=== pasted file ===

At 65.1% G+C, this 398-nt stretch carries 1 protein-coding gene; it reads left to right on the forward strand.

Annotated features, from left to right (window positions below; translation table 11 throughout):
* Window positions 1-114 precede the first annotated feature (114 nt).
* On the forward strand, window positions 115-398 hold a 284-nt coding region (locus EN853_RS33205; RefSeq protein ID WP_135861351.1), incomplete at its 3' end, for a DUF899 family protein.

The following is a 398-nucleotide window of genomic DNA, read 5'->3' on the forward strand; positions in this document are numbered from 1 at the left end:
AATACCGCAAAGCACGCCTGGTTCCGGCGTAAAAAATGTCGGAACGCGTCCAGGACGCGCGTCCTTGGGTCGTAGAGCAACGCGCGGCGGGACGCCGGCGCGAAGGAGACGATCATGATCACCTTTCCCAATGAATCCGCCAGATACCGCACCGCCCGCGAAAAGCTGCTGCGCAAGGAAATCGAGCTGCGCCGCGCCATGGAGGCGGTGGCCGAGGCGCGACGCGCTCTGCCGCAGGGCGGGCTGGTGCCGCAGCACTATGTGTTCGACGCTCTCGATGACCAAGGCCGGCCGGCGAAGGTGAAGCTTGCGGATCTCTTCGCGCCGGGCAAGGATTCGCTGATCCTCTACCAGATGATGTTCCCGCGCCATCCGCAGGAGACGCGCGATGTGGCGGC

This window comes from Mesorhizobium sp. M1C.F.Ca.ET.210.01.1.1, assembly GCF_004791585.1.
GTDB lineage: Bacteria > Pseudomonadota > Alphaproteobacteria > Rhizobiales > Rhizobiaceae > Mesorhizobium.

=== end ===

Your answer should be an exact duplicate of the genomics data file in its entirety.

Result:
At 65.1% G+C, this 398-nt stretch carries 1 protein-coding gene; it reads left to right on the forward strand.

Annotated features, from left to right (window positions below; translation table 11 throughout):
* Window positions 1-114 precede the first annotated feature (114 nt).
* On the forward strand, window positions 115-398 hold a 284-nt coding region (locus EN853_RS33205; RefSeq protein ID WP_135861351.1), incomplete at its 3' end, for a DUF899 family protein.

The following is a 398-nucleotide window of genomic DNA, read 5'->3' on the forward strand; positions in this document are numbered from 1 at the left end:
AATACCGCAAAGCACGCCTGGTTCCGGCGTAAAAAATGTCGGAACGCGTCCAGGACGCGCGTCCTTGGGTCGTAGAGCAACGCGCGGCGGGACGCCGGCGCGAAGGAGACGATCATGATCACCTTTCCCAATGAATCCGCCAGATACCGCACCGCCCGCGAAAAGCTGCTGCGCAAGGAAATCGAGCTGCGCCGCGCCATGGAGGCGGTGGCCGAGGCGCGACGCGCTCTGCCGCAGGGCGGGCTGGTGCCGCAGCACTATGTGTTCGACGCTCTCGATGACCAAGGCCGGCCGGCGAAGGTGAAGCTTGCGGATCTCTTCGCGCCGGGCAAGGATTCGCTGATCCTCTACCAGATGATGTTCCCGCGCCATCCGCAGGAGACGCGCGATGTGGCGGC

This window comes from Mesorhizobium sp. M1C.F.Ca.ET.210.01.1.1, assembly GCF_004791585.1.
GTDB lineage: Bacteria > Pseudomonadota > Alphaproteobacteria > Rhizobiales > Rhizobiaceae > Mesorhizobium.